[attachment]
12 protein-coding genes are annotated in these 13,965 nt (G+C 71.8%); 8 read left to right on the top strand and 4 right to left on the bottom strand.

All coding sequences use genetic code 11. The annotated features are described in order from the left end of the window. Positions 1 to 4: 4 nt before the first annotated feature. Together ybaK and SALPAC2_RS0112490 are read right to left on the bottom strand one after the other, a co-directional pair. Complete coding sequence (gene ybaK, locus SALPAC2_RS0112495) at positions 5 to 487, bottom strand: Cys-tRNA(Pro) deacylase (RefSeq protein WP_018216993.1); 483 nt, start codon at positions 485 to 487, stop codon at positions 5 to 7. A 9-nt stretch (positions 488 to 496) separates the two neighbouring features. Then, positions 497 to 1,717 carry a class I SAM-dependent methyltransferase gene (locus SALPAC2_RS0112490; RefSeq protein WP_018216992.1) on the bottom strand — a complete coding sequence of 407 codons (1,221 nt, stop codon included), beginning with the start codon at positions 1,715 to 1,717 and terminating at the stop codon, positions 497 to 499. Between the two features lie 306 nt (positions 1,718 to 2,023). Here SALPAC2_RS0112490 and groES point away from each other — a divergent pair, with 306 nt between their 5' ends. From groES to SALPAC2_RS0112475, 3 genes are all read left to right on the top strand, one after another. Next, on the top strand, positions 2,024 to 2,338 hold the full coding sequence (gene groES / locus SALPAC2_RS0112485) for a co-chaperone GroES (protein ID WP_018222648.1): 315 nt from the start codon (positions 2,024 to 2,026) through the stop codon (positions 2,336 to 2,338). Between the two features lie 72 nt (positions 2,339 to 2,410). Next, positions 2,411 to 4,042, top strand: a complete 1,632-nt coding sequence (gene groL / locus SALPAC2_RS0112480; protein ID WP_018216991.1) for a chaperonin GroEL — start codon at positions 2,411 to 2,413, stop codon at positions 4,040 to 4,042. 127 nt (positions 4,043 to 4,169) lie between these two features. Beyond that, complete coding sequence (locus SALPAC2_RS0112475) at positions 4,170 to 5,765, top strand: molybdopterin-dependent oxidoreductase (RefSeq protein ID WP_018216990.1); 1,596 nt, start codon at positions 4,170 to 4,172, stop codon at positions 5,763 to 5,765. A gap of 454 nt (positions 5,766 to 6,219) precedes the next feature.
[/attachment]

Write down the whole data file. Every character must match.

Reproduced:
12 protein-coding genes are annotated in these 13,965 nt (G+C 71.8%); 8 read left to right on the top strand and 4 right to left on the bottom strand.

All coding sequences use genetic code 11. The annotated features are described in order from the left end of the window. Positions 1 to 4: 4 nt before the first annotated feature. Together ybaK and SALPAC2_RS0112490 are read right to left on the bottom strand one after the other, a co-directional pair. Complete coding sequence (gene ybaK, locus SALPAC2_RS0112495) at positions 5 to 487, bottom strand: Cys-tRNA(Pro) deacylase (RefSeq protein WP_018216993.1); 483 nt, start codon at positions 485 to 487, stop codon at positions 5 to 7. A 9-nt stretch (positions 488 to 496) separates the two neighbouring features. Then, positions 497 to 1,717 carry a class I SAM-dependent methyltransferase gene (locus SALPAC2_RS0112490; RefSeq protein WP_018216992.1) on the bottom strand — a complete coding sequence of 407 codons (1,221 nt, stop codon included), beginning with the start codon at positions 1,715 to 1,717 and terminating at the stop codon, positions 497 to 499. Between the two features lie 306 nt (positions 1,718 to 2,023). Here SALPAC2_RS0112490 and groES point away from each other — a divergent pair, with 306 nt between their 5' ends. From groES to SALPAC2_RS0112475, 3 genes are all read left to right on the top strand, one after another. Next, on the top strand, positions 2,024 to 2,338 hold the full coding sequence (gene groES / locus SALPAC2_RS0112485) for a co-chaperone GroES (protein ID WP_018222648.1): 315 nt from the start codon (positions 2,024 to 2,026) through the stop codon (positions 2,336 to 2,338). Between the two features lie 72 nt (positions 2,339 to 2,410). Next, positions 2,411 to 4,042, top strand: a complete 1,632-nt coding sequence (gene groL / locus SALPAC2_RS0112480; protein ID WP_018216991.1) for a chaperonin GroEL — start codon at positions 2,411 to 2,413, stop codon at positions 4,040 to 4,042. 127 nt (positions 4,043 to 4,169) lie between these two features. Beyond that, complete coding sequence (locus SALPAC2_RS0112475) at positions 4,170 to 5,765, top strand: molybdopterin-dependent oxidoreductase (RefSeq protein ID WP_018216990.1); 1,596 nt, start codon at positions 4,170 to 4,172, stop codon at positions 5,763 to 5,765. A gap of 454 nt (positions 5,766 to 6,219) precedes the next feature.